Dreaming in English

A Franco-Japanese romance blossoms into Malaga Cove’s L’Armoire Des Reves boutique.

In 1965, Bertil Hult—a dyslexic, 23-year-old Swede—launched EF (Education First) in the basement of his university dormitory in Lund. His premise that cultural immersion is the key to mastering a new language is now a global phenomenon, with more than 500 schools and offices in more than 52 countries.

In Redondo Beach, Bertil’s premise proved true for romance. At EF in Redondo Beach, Romain Dubus—a student from France—met Eri from Japan. They learned a common language (English), married and recently launched their own business, both online and in Palos Verdes Estates. L’Armoire Des Reves is a visual feast inside a boutique on a tiny, untraveled street in Malaga Cove.


Let’s start with where you both are from.

Eri Dubus: I was born in Osaka, Japan, but I’m Korean. My grandfather came to Japan during World War II for work. My father owned a shoe factory.

Romain Dubus: I am from Rouen in Normandy. I’m an architect. My father bought the castle I grew up in when it was in ruins. I grew up helping him rebuild castles and churches everywhere in France.

How did you meet at EF International in Redondo Beach?

RD: I came here to get my international license, but the school asked me to learn English because I did not speak a word. In January of 2008, I studied for three months at EF to learn English.

ED: I came to EF in April of 2008 to study for nine months. I came when Romain was leaving.
I always wanted to go to Los Angeles, but I loved Las Vegas. I figured out it was a party town and that I could live in Los Angeles and go to Las Vegas on weekends.

You were arriving and Romain was leaving. So what happened?

ED: I remember we met in a sitcom class and were watching How I Met Your Mother.

RD: For 15 days, we were in school together. We had a friend in common, then I had to go back to France for a month.

What was your first impression of Romain?

ED: He was just a French guy in a class. He told me he used to live in a castle, that he owned his first house at 14 and sold the house at 15, and had his own company when he was 17.
I didn’t know anyone like him, so I thought he was lying. My Korean friend at EF said, “He’s weird. It’s not true.”

Eri, did you speak French?

ED: No.

Romain, did you speak Japanese?

RD: No. We don’t speak each other’s languages. Only English.

When did you get married?

ED: We got married in 2013 in Las Vegas.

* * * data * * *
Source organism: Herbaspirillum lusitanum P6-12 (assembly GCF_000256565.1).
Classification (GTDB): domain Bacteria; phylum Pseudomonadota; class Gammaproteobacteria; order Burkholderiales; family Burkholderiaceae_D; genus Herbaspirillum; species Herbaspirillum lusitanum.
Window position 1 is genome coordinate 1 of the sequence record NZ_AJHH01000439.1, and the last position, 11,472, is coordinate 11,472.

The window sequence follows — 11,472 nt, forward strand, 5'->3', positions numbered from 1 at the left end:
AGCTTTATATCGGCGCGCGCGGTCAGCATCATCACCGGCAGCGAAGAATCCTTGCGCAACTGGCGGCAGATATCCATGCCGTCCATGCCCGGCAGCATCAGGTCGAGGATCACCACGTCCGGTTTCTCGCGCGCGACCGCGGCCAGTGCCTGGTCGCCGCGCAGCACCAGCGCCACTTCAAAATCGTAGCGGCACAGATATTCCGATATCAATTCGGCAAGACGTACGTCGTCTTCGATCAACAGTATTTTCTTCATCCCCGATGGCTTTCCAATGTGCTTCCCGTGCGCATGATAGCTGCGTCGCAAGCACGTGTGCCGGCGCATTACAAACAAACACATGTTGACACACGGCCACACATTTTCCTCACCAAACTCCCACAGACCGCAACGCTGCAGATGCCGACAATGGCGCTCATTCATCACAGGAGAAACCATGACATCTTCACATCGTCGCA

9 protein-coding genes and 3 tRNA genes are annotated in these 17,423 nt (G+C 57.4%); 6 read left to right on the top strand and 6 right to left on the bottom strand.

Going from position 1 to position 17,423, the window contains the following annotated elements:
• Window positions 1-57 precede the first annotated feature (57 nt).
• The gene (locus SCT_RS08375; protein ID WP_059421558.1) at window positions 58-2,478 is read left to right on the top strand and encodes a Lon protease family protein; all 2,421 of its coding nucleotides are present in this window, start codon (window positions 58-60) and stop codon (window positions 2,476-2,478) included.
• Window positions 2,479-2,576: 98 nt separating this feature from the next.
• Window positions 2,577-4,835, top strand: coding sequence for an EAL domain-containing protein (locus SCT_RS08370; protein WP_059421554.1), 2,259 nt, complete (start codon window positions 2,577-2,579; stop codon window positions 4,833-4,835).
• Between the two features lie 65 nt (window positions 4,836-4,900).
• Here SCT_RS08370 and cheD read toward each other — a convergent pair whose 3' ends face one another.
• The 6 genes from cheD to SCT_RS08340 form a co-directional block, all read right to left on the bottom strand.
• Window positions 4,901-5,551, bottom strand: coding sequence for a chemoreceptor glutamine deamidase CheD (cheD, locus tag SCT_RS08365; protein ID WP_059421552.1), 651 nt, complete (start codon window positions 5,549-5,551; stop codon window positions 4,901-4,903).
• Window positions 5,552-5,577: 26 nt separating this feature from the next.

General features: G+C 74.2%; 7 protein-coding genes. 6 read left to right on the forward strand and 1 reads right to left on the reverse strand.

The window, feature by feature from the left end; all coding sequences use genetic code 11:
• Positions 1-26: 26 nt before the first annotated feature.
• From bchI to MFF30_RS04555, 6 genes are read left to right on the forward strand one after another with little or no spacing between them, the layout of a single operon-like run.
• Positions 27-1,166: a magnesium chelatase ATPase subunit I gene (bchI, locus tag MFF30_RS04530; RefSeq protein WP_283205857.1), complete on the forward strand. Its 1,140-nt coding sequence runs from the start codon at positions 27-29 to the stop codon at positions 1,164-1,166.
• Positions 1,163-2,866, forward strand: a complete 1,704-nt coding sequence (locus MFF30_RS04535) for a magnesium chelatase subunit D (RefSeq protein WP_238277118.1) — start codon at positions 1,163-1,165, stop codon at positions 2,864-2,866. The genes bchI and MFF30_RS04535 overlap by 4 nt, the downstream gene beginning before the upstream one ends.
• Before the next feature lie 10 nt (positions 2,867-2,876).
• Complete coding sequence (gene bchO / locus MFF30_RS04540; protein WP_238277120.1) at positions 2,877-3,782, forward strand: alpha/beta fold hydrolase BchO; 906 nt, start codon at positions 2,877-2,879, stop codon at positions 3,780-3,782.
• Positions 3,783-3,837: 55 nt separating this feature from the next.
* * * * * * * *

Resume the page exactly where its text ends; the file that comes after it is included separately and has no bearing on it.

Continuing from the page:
Where in Las Vegas?

ED: In the chapel.

RD: She picked it!

ED: Because Britney Spears got married there.

Around the time she shaved her head?

RD: Yes. But that was for publicity.

How did your business L’Armoire Des Reves come about?

ED: When I lived in Japan, I always found that I wanted to buy things here.

RD: I always knew I would start a business—not in fashion. I had been working in the restaurant business at Crème de la Crepe when I was a student at EF and in Redondo, and ended up managing the restaurant in Hermosa, then in Long Beach. After that, I opened the Crème de la Crepe in Pasadena, then Manhattan Beach, then Culver City. I opened the fashion business for Eri.

Did you know how to open a business?

RD: It’s easy. I researched online and filled out paperwork. We had a student visa and needed to get an investor visa, which requires you to invest a minimum of $100,000 per person. That was the hard part. I had to work like crazy to make the money.

You are really brave.

RD: It’s fun. I don’t like to be bored.

How did you decide on the name L’Armoire Des Reves?

ED: I was thinking about a dream closet.

RD: And I was thinking in French.

ED: I liked the letters.

RD: The lawyer told us we had to pick a name, that day.

What’s your favorite part of the business?

ED: Researching the brands and going to shows in New York, Las Vegas, Paris or Italy. We carry over 100 brands.

Romain, what’s fun for you?

RD: Architecture. I keep buying new houses in France, then fixing them and selling them.

Like the French Property Brothers?

RD: Yes. Right now I have six houses. Everything was old, fixer-uppers. One is wood; the rest are stone. Five are in Normandy, and one is in Brittany.

Where are you both living?

ED: We are renting a house in Torrance.

RD: I have also been doing houses in Palos Verdes. My current customer is a lawyer in Rancho Palos Verdes who bought a $6 million house and tore it town. It was fun. I was the architect and hired the contractors. I will build a house in Palos Verdes. Business first, then house.

Do you own a house in Japan?

ED: Someday.

What about Las Vegas?

RD: We go every month and stay at a different hotel and just forget about the world.

 

 

 

 

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